Featuring a memorable voice in John-John, a traveller seeking his own identity, wanting to shake off the legacy of his violent upbringing, Pig Iron will linger with you for some time. It is a story with a perverse beauty, told often with wit amidst the brutality of the hostile estate where John-John finds himself.
The Nook is humming with tension like a railway track when a train is coming.
There's fresh glass on the road, more cubed confetti to crunch between me warm tyres and the summer-softened asphalt.
The sun is high and business is good. People are out in the streets drinking and nattering, scheming little clusters of them. The season is still a novelty as the sun blazes down on pale bodies that slouch and bask like lazy cats. Even the smackheads have slowed their morning scuttle to a more leisurely clip.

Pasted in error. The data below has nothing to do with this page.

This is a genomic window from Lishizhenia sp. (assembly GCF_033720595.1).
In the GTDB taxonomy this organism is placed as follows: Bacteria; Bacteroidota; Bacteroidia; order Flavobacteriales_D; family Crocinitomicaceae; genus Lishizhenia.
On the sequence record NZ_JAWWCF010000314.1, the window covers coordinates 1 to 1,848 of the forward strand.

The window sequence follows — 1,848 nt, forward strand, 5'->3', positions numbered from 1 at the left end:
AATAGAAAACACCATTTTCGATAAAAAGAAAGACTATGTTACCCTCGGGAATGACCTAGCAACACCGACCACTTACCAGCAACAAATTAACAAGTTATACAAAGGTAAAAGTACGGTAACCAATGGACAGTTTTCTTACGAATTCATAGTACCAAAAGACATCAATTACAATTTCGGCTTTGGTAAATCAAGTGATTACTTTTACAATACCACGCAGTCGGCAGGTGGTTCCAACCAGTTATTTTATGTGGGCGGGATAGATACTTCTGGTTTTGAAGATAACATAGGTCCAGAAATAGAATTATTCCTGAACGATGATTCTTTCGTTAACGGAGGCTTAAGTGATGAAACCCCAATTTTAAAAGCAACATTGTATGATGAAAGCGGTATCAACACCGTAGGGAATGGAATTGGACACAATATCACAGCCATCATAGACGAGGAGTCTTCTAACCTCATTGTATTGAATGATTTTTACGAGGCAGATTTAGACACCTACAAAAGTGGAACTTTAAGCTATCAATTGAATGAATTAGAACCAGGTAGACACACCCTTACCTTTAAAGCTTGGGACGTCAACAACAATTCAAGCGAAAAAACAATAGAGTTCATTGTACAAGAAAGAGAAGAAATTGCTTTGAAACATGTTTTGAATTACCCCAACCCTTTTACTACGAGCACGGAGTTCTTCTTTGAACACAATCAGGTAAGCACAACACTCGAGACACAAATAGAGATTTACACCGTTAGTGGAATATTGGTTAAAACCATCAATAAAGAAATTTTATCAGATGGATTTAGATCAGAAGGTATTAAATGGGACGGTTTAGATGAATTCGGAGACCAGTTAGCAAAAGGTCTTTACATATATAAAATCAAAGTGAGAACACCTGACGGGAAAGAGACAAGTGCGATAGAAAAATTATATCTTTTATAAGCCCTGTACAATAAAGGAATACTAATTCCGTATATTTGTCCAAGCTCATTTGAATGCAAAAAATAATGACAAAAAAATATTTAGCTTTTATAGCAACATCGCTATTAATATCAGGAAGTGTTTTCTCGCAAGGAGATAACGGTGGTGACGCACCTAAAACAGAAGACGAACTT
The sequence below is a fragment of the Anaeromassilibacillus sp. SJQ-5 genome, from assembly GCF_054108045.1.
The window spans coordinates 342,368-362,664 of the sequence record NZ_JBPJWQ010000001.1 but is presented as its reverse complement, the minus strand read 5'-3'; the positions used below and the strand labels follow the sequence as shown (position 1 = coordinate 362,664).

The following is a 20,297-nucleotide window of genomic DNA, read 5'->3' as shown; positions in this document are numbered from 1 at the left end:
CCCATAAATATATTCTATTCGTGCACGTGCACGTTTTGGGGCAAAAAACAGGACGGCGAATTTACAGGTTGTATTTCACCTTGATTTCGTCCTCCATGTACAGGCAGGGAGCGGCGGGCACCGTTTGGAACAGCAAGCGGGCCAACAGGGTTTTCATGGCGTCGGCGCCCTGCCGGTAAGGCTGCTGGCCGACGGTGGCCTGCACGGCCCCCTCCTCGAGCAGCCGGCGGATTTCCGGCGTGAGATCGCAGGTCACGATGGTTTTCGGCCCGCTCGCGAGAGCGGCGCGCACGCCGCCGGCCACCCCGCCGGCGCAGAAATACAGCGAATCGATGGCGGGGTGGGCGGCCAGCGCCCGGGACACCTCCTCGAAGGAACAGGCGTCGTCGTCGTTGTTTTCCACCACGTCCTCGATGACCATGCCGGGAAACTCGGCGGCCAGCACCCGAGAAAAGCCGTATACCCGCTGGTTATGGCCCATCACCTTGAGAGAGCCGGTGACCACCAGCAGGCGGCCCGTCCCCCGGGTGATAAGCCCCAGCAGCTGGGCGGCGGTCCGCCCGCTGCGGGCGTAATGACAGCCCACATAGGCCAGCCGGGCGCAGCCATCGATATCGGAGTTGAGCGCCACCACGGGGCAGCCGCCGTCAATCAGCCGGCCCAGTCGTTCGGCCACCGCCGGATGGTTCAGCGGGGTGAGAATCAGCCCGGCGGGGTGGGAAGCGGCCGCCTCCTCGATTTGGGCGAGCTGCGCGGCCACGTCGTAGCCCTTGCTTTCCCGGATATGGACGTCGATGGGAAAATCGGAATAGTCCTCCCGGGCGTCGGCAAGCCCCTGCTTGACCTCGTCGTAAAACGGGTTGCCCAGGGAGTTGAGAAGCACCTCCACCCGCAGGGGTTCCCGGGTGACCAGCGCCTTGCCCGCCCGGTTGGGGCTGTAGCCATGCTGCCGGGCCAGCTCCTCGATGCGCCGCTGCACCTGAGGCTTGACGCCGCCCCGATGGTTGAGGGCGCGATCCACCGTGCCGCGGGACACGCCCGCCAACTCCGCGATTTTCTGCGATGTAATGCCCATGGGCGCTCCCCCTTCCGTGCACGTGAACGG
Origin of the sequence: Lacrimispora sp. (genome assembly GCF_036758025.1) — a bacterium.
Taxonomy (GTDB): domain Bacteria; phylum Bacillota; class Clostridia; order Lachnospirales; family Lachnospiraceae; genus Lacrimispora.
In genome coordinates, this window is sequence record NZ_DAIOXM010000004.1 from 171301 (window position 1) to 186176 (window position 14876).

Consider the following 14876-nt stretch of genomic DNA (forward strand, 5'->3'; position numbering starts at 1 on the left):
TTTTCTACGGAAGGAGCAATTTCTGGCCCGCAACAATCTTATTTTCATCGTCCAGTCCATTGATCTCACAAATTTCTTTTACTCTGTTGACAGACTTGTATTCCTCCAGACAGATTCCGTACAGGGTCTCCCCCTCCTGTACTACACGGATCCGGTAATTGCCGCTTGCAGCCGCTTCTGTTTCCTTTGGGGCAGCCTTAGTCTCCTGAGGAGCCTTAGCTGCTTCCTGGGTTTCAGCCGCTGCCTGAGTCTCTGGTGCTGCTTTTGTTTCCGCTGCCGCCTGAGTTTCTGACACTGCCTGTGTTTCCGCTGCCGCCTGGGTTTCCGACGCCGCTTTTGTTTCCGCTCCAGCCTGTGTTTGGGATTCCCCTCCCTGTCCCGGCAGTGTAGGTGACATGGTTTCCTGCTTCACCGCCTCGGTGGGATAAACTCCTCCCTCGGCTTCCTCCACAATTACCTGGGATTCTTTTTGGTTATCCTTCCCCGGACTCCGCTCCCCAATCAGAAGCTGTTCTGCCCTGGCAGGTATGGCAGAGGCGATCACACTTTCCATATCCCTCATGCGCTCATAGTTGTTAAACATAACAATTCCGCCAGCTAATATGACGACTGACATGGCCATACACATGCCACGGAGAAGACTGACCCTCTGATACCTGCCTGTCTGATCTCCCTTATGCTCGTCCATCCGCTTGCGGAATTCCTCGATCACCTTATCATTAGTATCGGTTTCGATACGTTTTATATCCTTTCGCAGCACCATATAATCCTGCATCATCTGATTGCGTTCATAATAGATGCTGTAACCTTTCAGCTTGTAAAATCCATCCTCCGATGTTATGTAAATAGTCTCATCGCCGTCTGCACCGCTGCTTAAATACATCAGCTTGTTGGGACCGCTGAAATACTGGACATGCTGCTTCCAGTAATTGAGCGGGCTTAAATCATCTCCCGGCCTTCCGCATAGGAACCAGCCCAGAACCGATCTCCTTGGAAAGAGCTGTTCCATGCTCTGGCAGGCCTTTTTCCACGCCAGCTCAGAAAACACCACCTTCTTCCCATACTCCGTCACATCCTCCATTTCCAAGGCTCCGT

Mind, it won't last of course. It'll all change later, after dark, when the sun's gone down and the birds are roosting and the booze has turned bad.